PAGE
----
Laser welding is a state-of-the-art process for joining materials using a laser source. Lasers started with gas lasers such as CO2 and have evolved over time. Gas lasers operate in continuous mode and are usually high power.
Later comes solid-state lasers such as Nd: YAG, which can operate in both pulse and continuous modes. More recently, fiber optic lasers have been developed to enable high-power welding in either pulsed or continuous modes with a greater range of flexibility. You can also look for the best laser simulation software via online.
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There are certain defects that can arise that impact the strength and uniformity of the weld. Some common defects that are seen are lack of fusion, porosity, and spatter.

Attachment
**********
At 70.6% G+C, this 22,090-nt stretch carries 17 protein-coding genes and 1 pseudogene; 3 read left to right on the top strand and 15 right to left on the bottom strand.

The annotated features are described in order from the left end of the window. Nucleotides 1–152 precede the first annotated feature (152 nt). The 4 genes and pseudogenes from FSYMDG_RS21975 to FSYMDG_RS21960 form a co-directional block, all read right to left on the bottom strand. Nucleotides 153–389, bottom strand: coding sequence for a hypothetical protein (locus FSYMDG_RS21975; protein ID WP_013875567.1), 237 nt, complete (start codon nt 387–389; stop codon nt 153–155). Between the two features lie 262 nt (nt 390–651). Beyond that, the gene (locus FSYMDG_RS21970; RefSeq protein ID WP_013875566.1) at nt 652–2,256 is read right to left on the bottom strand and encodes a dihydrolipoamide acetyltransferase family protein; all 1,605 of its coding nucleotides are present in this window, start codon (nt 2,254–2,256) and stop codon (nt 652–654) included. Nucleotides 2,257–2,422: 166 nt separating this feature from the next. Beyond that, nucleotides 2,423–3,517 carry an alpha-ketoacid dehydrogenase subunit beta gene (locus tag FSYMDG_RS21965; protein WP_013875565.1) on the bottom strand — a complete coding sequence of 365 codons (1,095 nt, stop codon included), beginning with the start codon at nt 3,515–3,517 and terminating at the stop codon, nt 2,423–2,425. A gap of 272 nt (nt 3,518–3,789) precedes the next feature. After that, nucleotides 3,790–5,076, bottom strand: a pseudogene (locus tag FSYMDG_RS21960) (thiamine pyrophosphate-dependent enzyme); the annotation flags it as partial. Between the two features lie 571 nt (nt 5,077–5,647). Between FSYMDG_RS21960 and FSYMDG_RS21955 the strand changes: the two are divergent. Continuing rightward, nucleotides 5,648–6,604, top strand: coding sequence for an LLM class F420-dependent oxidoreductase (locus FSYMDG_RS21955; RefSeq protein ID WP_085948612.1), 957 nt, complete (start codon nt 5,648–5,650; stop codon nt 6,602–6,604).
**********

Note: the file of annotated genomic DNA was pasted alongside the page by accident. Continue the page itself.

These defects can arise due to instabilities in the melt pool which can be a function of material properties and processing parameters. Lack of fusion usually occurs when there is not enough heat transferred into the joint and a uniform bond is not accomplished. This can lead to brittleness, cracking, and the presence of voids.
Porosity forms as a result of a series of voids that propagate from instabilities in the melt pool. This is a typical defect in keyhole welding, where the laser beam penetrates deep into the material and forms a large opening where heat and vapor collect and continue to sustain the opening.
Porosity may occur when cold zones form at the top of the keyhole and there is momentary keyhole collapse, entraining air in the melt pool, which is then captured by the solidification front.